Dimitri Kullmann

Dimitri Kullmann plenary banner

Focal epilepsy: from mechanisms to rational gene therapy (plenary 8)
Dimitri Kullmann, UCL Queen Square Institute of Neurology, UK

08:30 - 09:30 BST, Wednesday 26th April 2023

Dimitri Kullmann obtained his BA and DPhil degrees from Oxford University, and studied medicine in Oxford and London. He undertook postdoctoral work in San Francisco, and qualified as a neurologist at the National Hospital Queen Square, London, where he continues to see patients. His laboratory studies fundamental mechanisms of synaptic transmission and plasticity in the mammalian brain, and neurological channelopathies. He is also attempting to bring gene therapies for drug-resistant focal epilepsy to the clinic, with a first-in-human trial due to start in 2023. He is a Fellow of the Royal Society and of the Academy of Medical Sciences and was the Editor-in-Chief of Brain between 2014 and 2020.

Focal epilepsy: from mechanisms to rational gene therapy
Epilepsy is often described as a state of excitation/inhibition imbalance, but what does this mean at the level of the cortical microcircuit? I shall review alternative hypotheses of how inhibition can break down, allowing runaway excitation, which is at the core of focal-onset seizures. Some of the insights point to novel therapeutic targets. Given the failure of small molecules to achieve seizure freedom in about a third of people with epilepsy, and the long-term consequences of surgery, there is an urgent need to develop new treatments, of which gene therapy is the most promising. With clinical trials around the corner, there are important choices to be made around the optimal viral vectors, promoters and transgenes that can suppress seizures without interfering with normal brain function.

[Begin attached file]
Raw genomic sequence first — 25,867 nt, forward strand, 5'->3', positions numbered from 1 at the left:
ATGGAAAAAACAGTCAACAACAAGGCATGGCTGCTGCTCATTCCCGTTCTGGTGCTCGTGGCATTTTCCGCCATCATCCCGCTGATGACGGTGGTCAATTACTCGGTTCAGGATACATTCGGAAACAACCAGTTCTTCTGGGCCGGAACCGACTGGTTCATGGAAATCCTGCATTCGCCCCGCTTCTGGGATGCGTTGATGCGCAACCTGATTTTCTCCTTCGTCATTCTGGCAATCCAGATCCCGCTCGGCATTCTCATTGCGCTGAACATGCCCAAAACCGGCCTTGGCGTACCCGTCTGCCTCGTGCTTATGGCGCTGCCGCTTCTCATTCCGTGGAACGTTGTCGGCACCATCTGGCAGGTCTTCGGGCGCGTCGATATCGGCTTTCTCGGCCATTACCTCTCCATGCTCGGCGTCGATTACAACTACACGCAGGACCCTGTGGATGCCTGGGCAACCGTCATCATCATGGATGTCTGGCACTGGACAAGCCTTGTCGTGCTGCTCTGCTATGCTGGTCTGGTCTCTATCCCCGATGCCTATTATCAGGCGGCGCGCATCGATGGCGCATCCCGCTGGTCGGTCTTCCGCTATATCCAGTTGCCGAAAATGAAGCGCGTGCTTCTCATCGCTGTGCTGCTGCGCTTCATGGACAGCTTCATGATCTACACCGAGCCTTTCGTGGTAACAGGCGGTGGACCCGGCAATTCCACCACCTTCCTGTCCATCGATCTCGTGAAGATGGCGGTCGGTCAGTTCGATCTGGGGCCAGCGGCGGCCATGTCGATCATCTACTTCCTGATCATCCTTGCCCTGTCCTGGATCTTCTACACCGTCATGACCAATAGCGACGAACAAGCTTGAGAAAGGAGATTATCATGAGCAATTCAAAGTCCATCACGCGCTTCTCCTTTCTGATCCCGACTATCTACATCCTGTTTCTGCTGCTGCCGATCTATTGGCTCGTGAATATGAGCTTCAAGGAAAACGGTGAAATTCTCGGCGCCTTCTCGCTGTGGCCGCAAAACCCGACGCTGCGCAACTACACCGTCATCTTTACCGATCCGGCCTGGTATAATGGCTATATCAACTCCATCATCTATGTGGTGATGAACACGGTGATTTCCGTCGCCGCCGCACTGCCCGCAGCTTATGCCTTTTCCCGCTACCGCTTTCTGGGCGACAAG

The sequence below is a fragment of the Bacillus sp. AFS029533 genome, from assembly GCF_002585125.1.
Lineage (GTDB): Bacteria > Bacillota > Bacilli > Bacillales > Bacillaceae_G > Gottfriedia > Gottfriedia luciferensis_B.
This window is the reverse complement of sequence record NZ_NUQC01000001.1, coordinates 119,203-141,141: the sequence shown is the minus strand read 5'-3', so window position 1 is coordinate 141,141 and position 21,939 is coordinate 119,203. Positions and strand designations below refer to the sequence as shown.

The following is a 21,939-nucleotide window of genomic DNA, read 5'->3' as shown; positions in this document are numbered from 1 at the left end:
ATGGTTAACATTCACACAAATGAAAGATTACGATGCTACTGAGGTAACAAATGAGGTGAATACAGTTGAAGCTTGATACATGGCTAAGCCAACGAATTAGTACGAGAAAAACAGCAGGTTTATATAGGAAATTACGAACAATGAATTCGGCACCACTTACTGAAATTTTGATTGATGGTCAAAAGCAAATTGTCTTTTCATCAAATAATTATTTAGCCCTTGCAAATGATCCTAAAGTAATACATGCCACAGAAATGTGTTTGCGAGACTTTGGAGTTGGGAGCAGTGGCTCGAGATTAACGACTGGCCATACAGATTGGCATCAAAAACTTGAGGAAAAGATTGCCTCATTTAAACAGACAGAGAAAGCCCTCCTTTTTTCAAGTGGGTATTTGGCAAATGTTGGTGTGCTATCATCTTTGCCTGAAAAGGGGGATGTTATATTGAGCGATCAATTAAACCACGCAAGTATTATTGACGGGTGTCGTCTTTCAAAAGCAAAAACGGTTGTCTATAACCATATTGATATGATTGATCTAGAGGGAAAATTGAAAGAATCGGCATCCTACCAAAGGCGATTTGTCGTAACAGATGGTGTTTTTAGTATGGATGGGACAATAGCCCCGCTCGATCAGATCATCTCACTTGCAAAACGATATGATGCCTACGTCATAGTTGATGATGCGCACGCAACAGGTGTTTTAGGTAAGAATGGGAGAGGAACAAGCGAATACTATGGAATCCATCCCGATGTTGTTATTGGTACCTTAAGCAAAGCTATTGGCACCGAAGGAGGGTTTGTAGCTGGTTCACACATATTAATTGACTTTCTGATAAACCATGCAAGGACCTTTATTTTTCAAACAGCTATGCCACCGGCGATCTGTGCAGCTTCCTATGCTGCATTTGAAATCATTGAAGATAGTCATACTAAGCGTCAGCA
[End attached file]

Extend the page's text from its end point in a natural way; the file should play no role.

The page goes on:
This plenary is supported and convened by the Association of British Neurologists, a partnering organisation for BNA2023.

The Association of British Neurologists' mission is to improve the health and well-being of people with neurological disorders by advancing the knowledge and practice of neurology in the British Isles.

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